While the concept of minimalism is nothing new, it’s increased in popularity in recent years as more people consider how the “stuff” they have impacts their lives. According to a 2018 poll from CivicScience, about 14% of adults were working toward the goal of becoming a minimalist.
From a marketing standpoint, that statistic might scare off some businesses, but it shouldn’t. Minimalism doesn’t mean businesses will have to stop creating and selling. It simply means your brand strategy might have to change.
Even recent events have changed the idea of minimalism. The COVID-19 pandemic has forced thousands of people to work from home or in other remote locations. It’s become more apparent that big offices and all the bells and whistles of a corporation aren’t necessarily needed to obtain success.
So, is minimalism affecting digital marketing, and what can your business do to jump on board and stay relevant?
Again, the COVID-19 pandemic has required many people to start working from home. Though it may not seem like it at first, there can be benefits for your business when you choose to physically downsize. Studies have shown that working from home can actually boost employee productivity.
In the world of digital marketing, remote working makes sense. As long as you establish clear expectations and encourage a strong work-life balance, you can downsize your existing office space and may find that you have happier, more productive employees.
Even if you don’t allow all of your employees to work from home, creating a more efficient office space can help everyone to feel more comfortable while getting more work done with fewer distractions. Consider everything from your lighting and paint colors to the furniture and layout of your office. Is there too much going on?
Minimalism in the office itself, whether it includes cutting down on employees or clutter, can make a big difference in how much work gets done and how distracted your employees feel. If you really want to jump on board with the concept of minimalism, consider organizational downsizing. That might include things like:
- Moving to a smaller office space
- Going on a “hiring freeze”
- Shutting your doors for a short period of time to regroup
- Eliminating waste
- Getting rid of unneeded assets, including digital equipment and furniture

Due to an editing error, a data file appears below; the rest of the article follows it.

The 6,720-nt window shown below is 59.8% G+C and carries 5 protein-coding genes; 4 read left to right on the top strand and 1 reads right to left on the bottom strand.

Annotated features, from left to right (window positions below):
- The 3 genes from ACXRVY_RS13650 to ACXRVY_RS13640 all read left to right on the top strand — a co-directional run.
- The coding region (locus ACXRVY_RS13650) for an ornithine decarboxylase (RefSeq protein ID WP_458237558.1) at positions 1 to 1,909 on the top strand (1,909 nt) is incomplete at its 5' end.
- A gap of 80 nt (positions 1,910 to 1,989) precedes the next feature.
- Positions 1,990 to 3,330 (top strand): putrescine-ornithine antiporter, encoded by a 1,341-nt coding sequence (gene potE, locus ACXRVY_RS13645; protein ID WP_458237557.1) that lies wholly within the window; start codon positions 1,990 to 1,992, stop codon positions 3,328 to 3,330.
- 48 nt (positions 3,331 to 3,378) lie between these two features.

Modern Marketing Skills — Less is More
Once you’re on board with the internal, physical aspects of minimalism, you can start to implement it into the actual work you do. Consider the fact that the average American is exposed to anywhere from 6,000-10,000 advertisements each day. Because of that, it’s been easy for people to start to tune things out. Additionally, who wants to be bombarded with flashy ads all day long?
That’s where minimalism can really help out your digital marketing campaigns. You don’t need to overcomplicate your campaigns by loading them down with excess information. In fact, you don’t need to bog your brand down, either.
Start by looking at your website and some of the psychology behind it. Does it look cluttered? Flashy? Are you making proper use of color schemes and evoking the feelings you want from your viewers? You can practice minimalism in your web design by focusing on a few key elements. This will keep viewers from feeling overloaded with information right away. Your landing page should include:
- Boost your brand awareness
- Give accurate and concise information
- Convert leads to customers
- Gather data
- Build a quality email list
Other than those core goals, you don’t need to have a lot of bells and whistles on your website, especially on the landing page where your goal is to make a solid first impression.
Focusing On Communication
Because of all of the advertisements people are exposed to on a daily basis, a minimalistic approach to the way you communicate can cut through the noise and clutter. One way to do that is to create engaging content and share that content the right way. People want to feel connected with the businesses and agencies they’re interested in. Things like mobile marketing, email marketing, and social media are great examples of modern marketing skills you should be taking advantage of.
But, instead of just sending your audience an abundance of advertisements or flashy campaigns, focus on what you’re saying in your content.
When it comes to email marketing, try to find that sweet spot between writing like a business and a friend. The same goes for your blogs and social media posts. Any chance you have to further connect with your audience, the better, which makes social media a great way to communicate without having to be so flashy. Having a successful Instagram campaign, for example, might mean nothing more than responding to comments, asking questions (and answering them), and posting original content that people can relate to.
Now, more than ever, it’s important to think about what is really needed when it comes to digital marketing. When you take stock in your physical space as well as the way you create content, you might find it beneficial to cut back and take a more minimalistic approach. You might be surprised to find that less is more when it comes to what your target audience is looking for.